Unix’s mysterious && and ||

Unix’s mysterious && and ||
Credit: Chrismatos

The Unix shell’s && and || operators provide some very useful functionality, but they can be a bit mysterious, especially considering the number of options for how they are used.

The most common use of these Boolean operators is in the construction of multi-conditional tests—when you want two or more conditions to be true (or any in a set of operators to be true) before some command is run. The && serves as a logical AND (requiring all conditions to be true) operation, while the || provides a logical OR (requiring only one to be true).

Combining tests

In the script below, we’re using && to combine two very simple conditions. We won’t get output unless both conditions are true. This particular script runs through the tests twice, but only to demonstrate the two “flavors” of the brackets that can be used. Note that && doesn’t work inside square brackets unless they’re doubled.

#!/bin/bash

echo $1 $2

if [ $1 == "a" ] && [ $2 == "b" ]
then
  echo c
fi

if [[ $1 == "a" && $2 == "b" ]]
then
  echo c
fi

This script will output a "c" twice if the first argument ia "a" or if the second is "b". It will do the same thing if the first two arguments are "a" and "b".

if [ $1 == "a" ] || [ $2 == "b" ]
then
  echo c
fi

if [[ $1 == "a" || $2 == "b" ]]
then
  echo c
fi

The double brackets allow you to put the && and || between the tests themselves. This is a newer syntax and may not be supported by every shell.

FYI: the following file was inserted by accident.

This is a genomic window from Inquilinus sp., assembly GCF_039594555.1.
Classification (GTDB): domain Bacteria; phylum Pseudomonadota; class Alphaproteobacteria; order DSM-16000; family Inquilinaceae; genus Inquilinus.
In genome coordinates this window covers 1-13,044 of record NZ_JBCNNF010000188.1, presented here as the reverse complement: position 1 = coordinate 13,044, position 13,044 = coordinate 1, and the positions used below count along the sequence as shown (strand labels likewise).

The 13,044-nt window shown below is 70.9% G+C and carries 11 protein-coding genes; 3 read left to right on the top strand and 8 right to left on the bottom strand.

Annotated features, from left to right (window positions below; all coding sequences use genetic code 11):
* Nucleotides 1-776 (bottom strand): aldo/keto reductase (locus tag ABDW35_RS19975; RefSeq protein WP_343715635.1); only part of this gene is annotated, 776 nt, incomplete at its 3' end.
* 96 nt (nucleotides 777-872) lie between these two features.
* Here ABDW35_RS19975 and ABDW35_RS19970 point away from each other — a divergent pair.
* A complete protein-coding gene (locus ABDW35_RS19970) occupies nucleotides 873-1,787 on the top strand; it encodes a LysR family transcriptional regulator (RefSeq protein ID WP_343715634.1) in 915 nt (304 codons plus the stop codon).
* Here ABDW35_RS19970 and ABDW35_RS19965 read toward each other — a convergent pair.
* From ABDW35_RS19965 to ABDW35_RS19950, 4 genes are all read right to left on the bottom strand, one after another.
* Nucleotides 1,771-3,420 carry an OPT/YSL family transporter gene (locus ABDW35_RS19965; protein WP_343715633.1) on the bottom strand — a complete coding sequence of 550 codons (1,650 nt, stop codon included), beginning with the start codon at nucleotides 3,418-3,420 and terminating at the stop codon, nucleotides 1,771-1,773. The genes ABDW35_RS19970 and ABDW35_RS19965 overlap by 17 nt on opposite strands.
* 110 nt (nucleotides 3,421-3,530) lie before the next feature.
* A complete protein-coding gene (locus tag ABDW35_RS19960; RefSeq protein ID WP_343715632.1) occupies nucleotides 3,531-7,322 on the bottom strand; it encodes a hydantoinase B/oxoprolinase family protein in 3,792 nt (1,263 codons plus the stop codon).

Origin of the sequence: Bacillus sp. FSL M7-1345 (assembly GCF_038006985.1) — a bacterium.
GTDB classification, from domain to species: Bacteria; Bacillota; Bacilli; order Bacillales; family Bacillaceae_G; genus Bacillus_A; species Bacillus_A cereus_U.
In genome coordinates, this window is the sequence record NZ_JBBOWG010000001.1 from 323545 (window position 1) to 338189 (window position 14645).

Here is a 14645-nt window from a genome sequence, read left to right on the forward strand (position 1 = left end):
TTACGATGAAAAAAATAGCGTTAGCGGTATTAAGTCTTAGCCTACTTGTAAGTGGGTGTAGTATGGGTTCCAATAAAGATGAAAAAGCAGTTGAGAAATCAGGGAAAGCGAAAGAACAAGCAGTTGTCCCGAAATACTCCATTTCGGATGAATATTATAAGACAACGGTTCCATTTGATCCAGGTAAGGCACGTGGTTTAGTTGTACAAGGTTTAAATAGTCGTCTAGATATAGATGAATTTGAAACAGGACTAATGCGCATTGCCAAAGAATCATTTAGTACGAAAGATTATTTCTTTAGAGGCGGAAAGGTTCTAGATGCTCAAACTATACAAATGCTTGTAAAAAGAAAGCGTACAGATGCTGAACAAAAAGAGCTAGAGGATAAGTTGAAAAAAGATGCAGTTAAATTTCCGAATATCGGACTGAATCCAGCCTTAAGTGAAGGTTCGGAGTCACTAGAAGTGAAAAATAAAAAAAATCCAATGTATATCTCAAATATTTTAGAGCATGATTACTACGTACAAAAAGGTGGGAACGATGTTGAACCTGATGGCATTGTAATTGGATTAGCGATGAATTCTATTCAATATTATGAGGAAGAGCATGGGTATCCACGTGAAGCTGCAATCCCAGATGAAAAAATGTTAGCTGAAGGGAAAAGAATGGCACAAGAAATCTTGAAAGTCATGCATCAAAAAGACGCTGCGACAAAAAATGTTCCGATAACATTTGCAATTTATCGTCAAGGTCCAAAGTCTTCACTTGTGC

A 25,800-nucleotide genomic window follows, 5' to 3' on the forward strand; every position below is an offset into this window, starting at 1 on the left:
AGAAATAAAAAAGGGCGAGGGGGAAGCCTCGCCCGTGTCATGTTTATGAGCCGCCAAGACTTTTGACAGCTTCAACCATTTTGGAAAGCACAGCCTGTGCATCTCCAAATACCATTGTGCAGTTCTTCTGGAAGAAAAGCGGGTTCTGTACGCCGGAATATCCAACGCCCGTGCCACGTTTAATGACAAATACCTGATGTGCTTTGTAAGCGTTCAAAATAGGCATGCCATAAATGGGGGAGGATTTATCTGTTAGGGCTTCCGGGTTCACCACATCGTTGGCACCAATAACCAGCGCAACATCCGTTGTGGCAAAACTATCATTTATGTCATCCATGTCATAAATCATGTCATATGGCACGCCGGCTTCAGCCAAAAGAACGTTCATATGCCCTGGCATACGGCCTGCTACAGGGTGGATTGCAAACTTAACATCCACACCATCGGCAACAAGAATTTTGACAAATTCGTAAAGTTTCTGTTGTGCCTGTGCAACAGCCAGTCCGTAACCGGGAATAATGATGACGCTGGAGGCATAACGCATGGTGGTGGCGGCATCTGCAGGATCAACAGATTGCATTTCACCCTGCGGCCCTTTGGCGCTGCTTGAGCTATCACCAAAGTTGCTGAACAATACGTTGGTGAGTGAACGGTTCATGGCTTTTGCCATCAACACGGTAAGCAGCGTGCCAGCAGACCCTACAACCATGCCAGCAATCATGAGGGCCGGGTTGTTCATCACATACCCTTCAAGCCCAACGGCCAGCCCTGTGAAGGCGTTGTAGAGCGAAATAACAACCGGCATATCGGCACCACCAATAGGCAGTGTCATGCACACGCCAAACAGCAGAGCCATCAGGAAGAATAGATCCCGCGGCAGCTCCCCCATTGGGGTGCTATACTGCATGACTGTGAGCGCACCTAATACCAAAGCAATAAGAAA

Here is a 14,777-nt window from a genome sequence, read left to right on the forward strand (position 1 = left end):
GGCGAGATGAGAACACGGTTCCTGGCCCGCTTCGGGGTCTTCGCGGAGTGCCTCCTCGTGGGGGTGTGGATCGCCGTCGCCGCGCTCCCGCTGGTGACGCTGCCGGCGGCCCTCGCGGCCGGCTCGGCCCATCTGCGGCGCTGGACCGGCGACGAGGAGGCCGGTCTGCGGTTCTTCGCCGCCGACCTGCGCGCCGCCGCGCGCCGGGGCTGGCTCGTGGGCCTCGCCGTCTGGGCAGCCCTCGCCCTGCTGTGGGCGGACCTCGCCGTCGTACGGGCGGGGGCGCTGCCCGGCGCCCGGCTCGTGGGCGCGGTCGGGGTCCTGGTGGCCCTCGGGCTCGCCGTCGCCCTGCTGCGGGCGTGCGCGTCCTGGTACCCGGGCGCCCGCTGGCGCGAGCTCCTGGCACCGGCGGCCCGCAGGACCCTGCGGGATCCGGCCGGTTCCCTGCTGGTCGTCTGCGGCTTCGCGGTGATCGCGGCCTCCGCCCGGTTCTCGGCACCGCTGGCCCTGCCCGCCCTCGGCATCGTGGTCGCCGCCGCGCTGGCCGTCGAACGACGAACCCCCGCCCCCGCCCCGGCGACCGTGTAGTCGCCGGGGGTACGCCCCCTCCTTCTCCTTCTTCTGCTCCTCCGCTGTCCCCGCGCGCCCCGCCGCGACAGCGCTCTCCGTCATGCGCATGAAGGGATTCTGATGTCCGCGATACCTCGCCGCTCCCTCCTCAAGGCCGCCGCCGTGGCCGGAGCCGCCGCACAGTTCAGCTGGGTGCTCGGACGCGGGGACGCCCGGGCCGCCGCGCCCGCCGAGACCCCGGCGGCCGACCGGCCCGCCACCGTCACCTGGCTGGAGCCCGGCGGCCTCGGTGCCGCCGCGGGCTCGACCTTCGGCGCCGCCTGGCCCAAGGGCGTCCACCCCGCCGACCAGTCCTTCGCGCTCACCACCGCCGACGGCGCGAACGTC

The Boolean logic of commands

Interestingly, that we put on each side of a && or || operator, however, doesn’t need to be a test. They can be commands. If we put a command on each side, the command on the right of a && will be run only if the command on the left is successful. The command on the right of a || will be run only if the command on the left fails.

The reason for this behavior is tied to the Boolean nature of the operators. If a command runs successfully, the result is evaluated as "true". If a command fails, the result is evaluated as "false".

So, we get this behavior:

$ echo hello || echo byebye
hello

$ echo hello && echo goodbye
hello
goodbye

In the first command above, we see only “hello” in the output because with an OR, satisfaction on the left side is all that is required for the overall command line to be satisfied. In the second command, both echo commands are run because both sides need to be run for an AND connection.

Using && or || to exit loops

You can also use && to exit a loop once some condition is met. The script below will loop until a file named /tmp/wait4me is available (exists and is readable) and will then exit via the break command. Note that we're also suppressing error messages by sending that output to /dev/null.

#!/bin/bash

while true
do
  tail /tmp/wait4me 2> /dev/null && break
  sleep 2
done

If you had coded the loop this way instead, it would exit as soon as the /tmp/wait4me file was no longer accessible.

#!/bin/bash

while true
do
  tail /tmp/wait4me 2>/dev/null || break
  sleep 2
done

Wrapping up

The && and || operators can be useful in a number of ways and, hopefully, are a little less mysterious than they might have seemed.

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